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Ex-Pride coach Amanda Cromwell blasts ‘biased’ NWSL investigation

Orlando Pride head coach Amanda Cromwell has been placed on leave. (Brad Penner/USA TODAY Sports)

Amanda Cromwell blasted the NWSL and NWSL Players Association’s joint investigation into misconduct in the league after she was terminated from her position as Orlando Pride coach Monday.

The NWSL terminated her contract after investigators found that she and her first assistant Sam Greene engaged in retaliatory behavior against Pride players who they believed had backed misconduct allegations against them.

Cromwell and Greene both had been on administrative leave since June at the recommendation of the investigative team.

“I believe the investigation lacked transparency, professionalism, and thoroughness, and as a result my character and integrity have been mischaracterized,” she said in a statement published to her Twitter account.

She contends in her statement that the investigation’s findings spring from a decision to waive a player based on “performance and conduct that was detrimental to the team culture,” a decision made by the coaching staff and other team leaders in concert.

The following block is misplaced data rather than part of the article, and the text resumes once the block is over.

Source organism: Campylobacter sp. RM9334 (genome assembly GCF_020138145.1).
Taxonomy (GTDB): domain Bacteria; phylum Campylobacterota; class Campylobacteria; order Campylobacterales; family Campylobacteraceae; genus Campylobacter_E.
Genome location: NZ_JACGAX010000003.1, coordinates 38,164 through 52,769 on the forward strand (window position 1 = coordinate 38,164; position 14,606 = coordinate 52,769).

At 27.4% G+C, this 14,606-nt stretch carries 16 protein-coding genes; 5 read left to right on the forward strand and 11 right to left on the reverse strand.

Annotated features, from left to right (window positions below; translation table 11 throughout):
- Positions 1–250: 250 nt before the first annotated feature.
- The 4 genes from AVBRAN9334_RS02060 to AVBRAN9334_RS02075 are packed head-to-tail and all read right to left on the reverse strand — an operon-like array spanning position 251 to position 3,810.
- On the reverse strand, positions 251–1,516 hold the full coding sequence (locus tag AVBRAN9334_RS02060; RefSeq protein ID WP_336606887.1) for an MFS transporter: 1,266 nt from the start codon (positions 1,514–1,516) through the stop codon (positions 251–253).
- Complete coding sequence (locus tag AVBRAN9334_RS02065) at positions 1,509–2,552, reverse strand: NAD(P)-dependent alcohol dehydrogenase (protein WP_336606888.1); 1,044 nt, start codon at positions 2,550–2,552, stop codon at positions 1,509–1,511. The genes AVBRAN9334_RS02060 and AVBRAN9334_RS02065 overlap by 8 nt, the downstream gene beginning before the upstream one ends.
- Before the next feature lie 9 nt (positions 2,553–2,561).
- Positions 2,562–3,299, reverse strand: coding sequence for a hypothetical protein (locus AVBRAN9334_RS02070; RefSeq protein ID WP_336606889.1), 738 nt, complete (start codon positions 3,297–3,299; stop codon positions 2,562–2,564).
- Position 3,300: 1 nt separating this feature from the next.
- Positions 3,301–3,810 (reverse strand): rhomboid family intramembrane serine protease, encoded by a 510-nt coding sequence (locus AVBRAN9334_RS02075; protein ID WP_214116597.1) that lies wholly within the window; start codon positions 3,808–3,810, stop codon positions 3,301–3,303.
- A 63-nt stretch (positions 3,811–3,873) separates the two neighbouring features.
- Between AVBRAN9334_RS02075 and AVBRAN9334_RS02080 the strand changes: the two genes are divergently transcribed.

“Throughout this process, I have remained silent as I have fully cooperated with a biased and incomplete investigation in an effort to clear my name and protect the reputation I have built as both a professional player and a coach for nearly 40 years,” she said in her statement.

Cromwell and Greene can no longer work in the NWSL in any capacity unless approved for reinstatement by the commissioner of the league.

To do so would require participation in mandatory training regarding retaliation, discrimination, harassment and bullying, as well as in mandatory executive coaching. The coaches would also have to acknowledge wrongdoing and demonstrate a sincere commitment to correcting their behavior.

Cromwell concluded her statement by saying she “will be reviewing all legal options.” And while she acknowledged “a culture of abuse in the NWSL,” she denied playing a part in it – and in fact, she noted that abuse can impact coaches as well, and that women on her staff “have raised serious concerns” about the issue.